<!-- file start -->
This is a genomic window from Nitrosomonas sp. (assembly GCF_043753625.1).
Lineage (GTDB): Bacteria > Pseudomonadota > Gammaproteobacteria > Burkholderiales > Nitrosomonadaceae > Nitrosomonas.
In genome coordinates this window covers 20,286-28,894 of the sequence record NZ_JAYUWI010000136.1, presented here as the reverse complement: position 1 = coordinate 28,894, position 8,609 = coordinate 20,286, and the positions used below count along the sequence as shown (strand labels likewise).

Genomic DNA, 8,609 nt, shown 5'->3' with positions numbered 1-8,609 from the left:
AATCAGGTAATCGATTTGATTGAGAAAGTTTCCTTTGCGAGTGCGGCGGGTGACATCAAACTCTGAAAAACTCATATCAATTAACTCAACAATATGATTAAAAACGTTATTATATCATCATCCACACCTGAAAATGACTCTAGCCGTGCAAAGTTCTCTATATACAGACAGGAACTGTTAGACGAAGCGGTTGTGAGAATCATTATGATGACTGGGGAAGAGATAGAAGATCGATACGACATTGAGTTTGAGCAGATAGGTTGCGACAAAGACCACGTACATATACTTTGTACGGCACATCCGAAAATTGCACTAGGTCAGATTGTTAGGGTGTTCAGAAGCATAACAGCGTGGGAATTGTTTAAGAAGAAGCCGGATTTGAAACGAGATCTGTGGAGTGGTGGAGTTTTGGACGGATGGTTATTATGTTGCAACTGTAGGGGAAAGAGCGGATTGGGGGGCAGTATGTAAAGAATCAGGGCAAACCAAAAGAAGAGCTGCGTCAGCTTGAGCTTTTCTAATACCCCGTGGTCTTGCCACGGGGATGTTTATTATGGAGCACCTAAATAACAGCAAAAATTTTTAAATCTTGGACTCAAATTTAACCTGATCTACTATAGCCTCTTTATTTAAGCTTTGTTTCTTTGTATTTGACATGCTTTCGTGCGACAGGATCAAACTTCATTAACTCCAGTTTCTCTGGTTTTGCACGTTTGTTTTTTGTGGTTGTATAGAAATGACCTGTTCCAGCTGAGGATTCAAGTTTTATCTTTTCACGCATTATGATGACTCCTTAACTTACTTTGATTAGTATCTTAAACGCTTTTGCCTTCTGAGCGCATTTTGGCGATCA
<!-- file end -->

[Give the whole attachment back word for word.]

This is a genomic window from Nitrosomonas sp. (assembly GCF_043753625.1).
Lineage (GTDB): Bacteria > Pseudomonadota > Gammaproteobacteria > Burkholderiales > Nitrosomonadaceae > Nitrosomonas.
In genome coordinates this window covers 20,286-28,894 of the sequence record NZ_JAYUWI010000136.1, presented here as the reverse complement: position 1 = coordinate 28,894, position 8,609 = coordinate 20,286, and the positions used below count along the sequence as shown (strand labels likewise).

Genomic DNA, 8,609 nt, shown 5'->3' with positions numbered 1-8,609 from the left:
AATCAGGTAATCGATTTGATTGAGAAAGTTTCCTTTGCGAGTGCGGCGGGTGACATCAAACTCTGAAAAACTCATATCAATTAACTCAACAATATGATTAAAAACGTTATTATATCATCATCCACACCTGAAAATGACTCTAGCCGTGCAAAGTTCTCTATATACAGACAGGAACTGTTAGACGAAGCGGTTGTGAGAATCATTATGATGACTGGGGAAGAGATAGAAGATCGATACGACATTGAGTTTGAGCAGATAGGTTGCGACAAAGACCACGTACATATACTTTGTACGGCACATCCGAAAATTGCACTAGGTCAGATTGTTAGGGTGTTCAGAAGCATAACAGCGTGGGAATTGTTTAAGAAGAAGCCGGATTTGAAACGAGATCTGTGGAGTGGTGGAGTTTTGGACGGATGGTTATTATGTTGCAACTGTAGGGGAAAGAGCGGATTGGGGGGCAGTATGTAAAGAATCAGGGCAAACCAAAAGAAGAGCTGCGTCAGCTTGAGCTTTTCTAATACCCCGTGGTCTTGCCACGGGGATGTTTATTATGGAGCACCTAAATAACAGCAAAAATTTTTAAATCTTGGACTCAAATTTAACCTGATCTACTATAGCCTCTTTATTTAAGCTTTGTTTCTTTGTATTTGACATGCTTTCGTGCGACAGGATCAAACTTCATTAACTCCAGTTTCTCTGGTTTTGCACGTTTGTTTTTTGTGGTTGTATAGAAATGACCTGTTCCAGCTGAGGATTCAAGTTTTATCTTTTCACGCATTATGATGACTCCTTAACTTACTTTGATTAGTATCTTAAACGCTTTTGCCTTCTGAGCGCATTTTGGCGATCA